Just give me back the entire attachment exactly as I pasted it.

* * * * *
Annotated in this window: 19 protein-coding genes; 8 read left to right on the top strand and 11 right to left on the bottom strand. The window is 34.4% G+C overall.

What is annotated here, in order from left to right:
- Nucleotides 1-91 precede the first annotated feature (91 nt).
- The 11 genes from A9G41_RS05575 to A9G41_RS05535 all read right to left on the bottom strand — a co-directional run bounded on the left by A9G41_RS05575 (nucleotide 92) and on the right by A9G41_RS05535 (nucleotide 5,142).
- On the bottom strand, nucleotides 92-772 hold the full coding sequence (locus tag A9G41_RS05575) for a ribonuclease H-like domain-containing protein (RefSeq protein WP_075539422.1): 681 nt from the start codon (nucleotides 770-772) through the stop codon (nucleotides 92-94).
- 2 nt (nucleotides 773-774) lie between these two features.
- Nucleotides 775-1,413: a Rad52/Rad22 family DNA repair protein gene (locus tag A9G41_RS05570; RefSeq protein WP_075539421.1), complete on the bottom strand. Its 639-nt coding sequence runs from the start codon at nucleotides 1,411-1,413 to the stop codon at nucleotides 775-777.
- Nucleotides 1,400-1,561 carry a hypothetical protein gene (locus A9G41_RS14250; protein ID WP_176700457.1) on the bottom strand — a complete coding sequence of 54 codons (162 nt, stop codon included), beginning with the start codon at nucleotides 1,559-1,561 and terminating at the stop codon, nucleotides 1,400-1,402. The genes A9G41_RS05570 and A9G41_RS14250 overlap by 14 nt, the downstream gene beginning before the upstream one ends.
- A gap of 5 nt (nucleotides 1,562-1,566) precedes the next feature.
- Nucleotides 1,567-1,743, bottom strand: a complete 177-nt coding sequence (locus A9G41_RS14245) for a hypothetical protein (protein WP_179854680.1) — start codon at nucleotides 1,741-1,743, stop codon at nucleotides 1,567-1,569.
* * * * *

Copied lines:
Annotated in this window: 19 protein-coding genes; 8 read left to right on the top strand and 11 right to left on the bottom strand. The window is 34.4% G+C overall.

What is annotated here, in order from left to right:
- Nucleotides 1-91 precede the first annotated feature (91 nt).
- The 11 genes from A9G41_RS05575 to A9G41_RS05535 all read right to left on the bottom strand — a co-directional run bounded on the left by A9G41_RS05575 (nucleotide 92) and on the right by A9G41_RS05535 (nucleotide 5,142).
- On the bottom strand, nucleotides 92-772 hold the full coding sequence (locus tag A9G41_RS05575) for a ribonuclease H-like domain-containing protein (RefSeq protein WP_075539422.1): 681 nt from the start codon (nucleotides 770-772) through the stop codon (nucleotides 92-94).
- 2 nt (nucleotides 773-774) lie between these two features.
- Nucleotides 775-1,413: a Rad52/Rad22 family DNA repair protein gene (locus tag A9G41_RS05570; RefSeq protein WP_075539421.1), complete on the bottom strand. Its 639-nt coding sequence runs from the start codon at nucleotides 1,411-1,413 to the stop codon at nucleotides 775-777.
- Nucleotides 1,400-1,561 carry a hypothetical protein gene (locus A9G41_RS14250; protein ID WP_176700457.1) on the bottom strand — a complete coding sequence of 54 codons (162 nt, stop codon included), beginning with the start codon at nucleotides 1,559-1,561 and terminating at the stop codon, nucleotides 1,400-1,402. The genes A9G41_RS05570 and A9G41_RS14250 overlap by 14 nt, the downstream gene beginning before the upstream one ends.
- A gap of 5 nt (nucleotides 1,562-1,566) precedes the next feature.
- Nucleotides 1,567-1,743, bottom strand: a complete 177-nt coding sequence (locus A9G41_RS14245) for a hypothetical protein (protein WP_179854680.1) — start codon at nucleotides 1,741-1,743, stop codon at nucleotides 1,567-1,569.